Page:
Damariscotta Baptist Church
Tuesday, September 18, 2018
Growing personal relationships with God and community

01/10/16 Sermon - You Will Be My Witnesses

“You Will Be My Witnesses”

Acts 1:1-11


I have chosen the Book of Acts for us to study as we begin the New Year. We spent time last year, in the New Testament, looking at the Gospel of Mark and reading details about Jesus’s three year ministry, crucifixion and resurrection. I thought it would make sense to continue with his ascension and then what the disciples did next.

The Book of Acts’ complete title is “The Acts of the Apostles” which better describes the purpose of the book. The author Luke, wrote one letter, with two parts. The first part of his letter is known as the Gospel of Luke. Luke begins his letter explaining why he was writing to his patron, Theophilus, a Roman official. Luke was grateful that Theophilus had provided the money needed to see that his writings were copied and distributed. He also wanted to make sure Theophilus knew the truth about Jesus, because there were many false reports of Jesus being distributed. Let me read Luke’s explanation for writing to Theophilus from

Luke 1:1-4 Many have undertaken to draw up an account of the things that have been fulfilled among us,  just as they were handed down to us by those who from the first were eyewitnesses and servants of the word.  With this in mind, since I myself have carefully investigated everything from the beginning, I too decided to write an orderly account for you, most excellent Theophilus,  so that you may know the certainty of the things you have been taught.

The book of Acts is the second volume of Luke’s account. Remember, Luke was writing on a scroll, and just like there is a limit to how much information can be placed on a DVD, only so much could be placed on one scroll. Interestingly enough, Luke’s writings, the gospel of Luke and the book of Acts, make up 1/4 of the entire New Testament.

Luke displays his superb ability to put down in words the transformation of the disciples, from men who didn’t understand much of what Jesus said while He was with them, to leaders, then martyrs, for the first Christian church.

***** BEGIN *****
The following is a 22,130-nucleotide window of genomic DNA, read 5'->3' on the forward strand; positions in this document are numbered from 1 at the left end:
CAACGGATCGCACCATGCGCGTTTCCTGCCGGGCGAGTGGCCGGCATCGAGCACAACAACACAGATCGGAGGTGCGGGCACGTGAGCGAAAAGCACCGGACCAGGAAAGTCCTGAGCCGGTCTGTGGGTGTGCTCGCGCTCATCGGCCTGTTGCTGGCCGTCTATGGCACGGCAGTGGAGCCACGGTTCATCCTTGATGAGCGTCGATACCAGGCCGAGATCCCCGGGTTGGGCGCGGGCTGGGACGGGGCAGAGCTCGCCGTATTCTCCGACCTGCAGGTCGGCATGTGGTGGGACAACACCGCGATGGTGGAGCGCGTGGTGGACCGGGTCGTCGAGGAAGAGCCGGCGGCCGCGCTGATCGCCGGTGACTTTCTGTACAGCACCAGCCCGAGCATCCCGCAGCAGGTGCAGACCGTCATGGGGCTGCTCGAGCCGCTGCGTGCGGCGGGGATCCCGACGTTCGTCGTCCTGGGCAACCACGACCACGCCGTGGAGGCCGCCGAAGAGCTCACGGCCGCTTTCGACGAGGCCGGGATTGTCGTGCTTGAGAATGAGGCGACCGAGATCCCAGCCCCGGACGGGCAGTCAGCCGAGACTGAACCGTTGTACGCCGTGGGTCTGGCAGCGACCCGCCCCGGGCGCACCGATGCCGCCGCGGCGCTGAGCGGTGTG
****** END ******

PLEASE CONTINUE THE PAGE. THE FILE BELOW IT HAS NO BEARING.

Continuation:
By studying the book of Acts, we will be able to understand the process the early church went through from the first disciples of Jesus, to the apostles who wrote letters to the early churches known as the Epistles.

Part of this transition, is how the gospel went from that group of Jewish men and their context, to an acceptance by everyone, which not only embraced the Gentiles, but was eventually taken over by the Gentiles.

You will notice the Book of Acts begins in Jerusalem with a small group of Jewish followers and ends in Rome with the development of a number of Gentile churches and a predominantly Gentile Christian community.

In the Book of Acts we will discover three types of transitions that took place.

First, geographically, from Jerusalem to Rome, second, theologically, from Israel to the church and third, racially from Jew to Gentiles.

It is in the Book of Acts we see the beginning of the demonstration of the power of God at work through the Holy Spirit, at Pentecost and how it is continuing until Jesus returns. And as we read through the Book of Acts we will see the fulfillments of Jesus’ promises to the disciples concerning the Holy Spirit, and how the Spirit will be the one who will assist the disciples, and us, to do the things God has commanded us to do.

As we study the Book of Acts we will begin to understand how it has also become the battleground for evangelical Christians today. For those Christians who call themselves “charismatic” the Book of Acts is their textbook, while those Christians who would call themselves anti-charismatic minimize the Book of Acts as merely a transitional text.

I will leave that topic up to you to decide.

Upon the overview of what we will be studying, we begin today with the first 11 verses of Acts chapter 1.

Luke begins with a synopsis of what he had already written.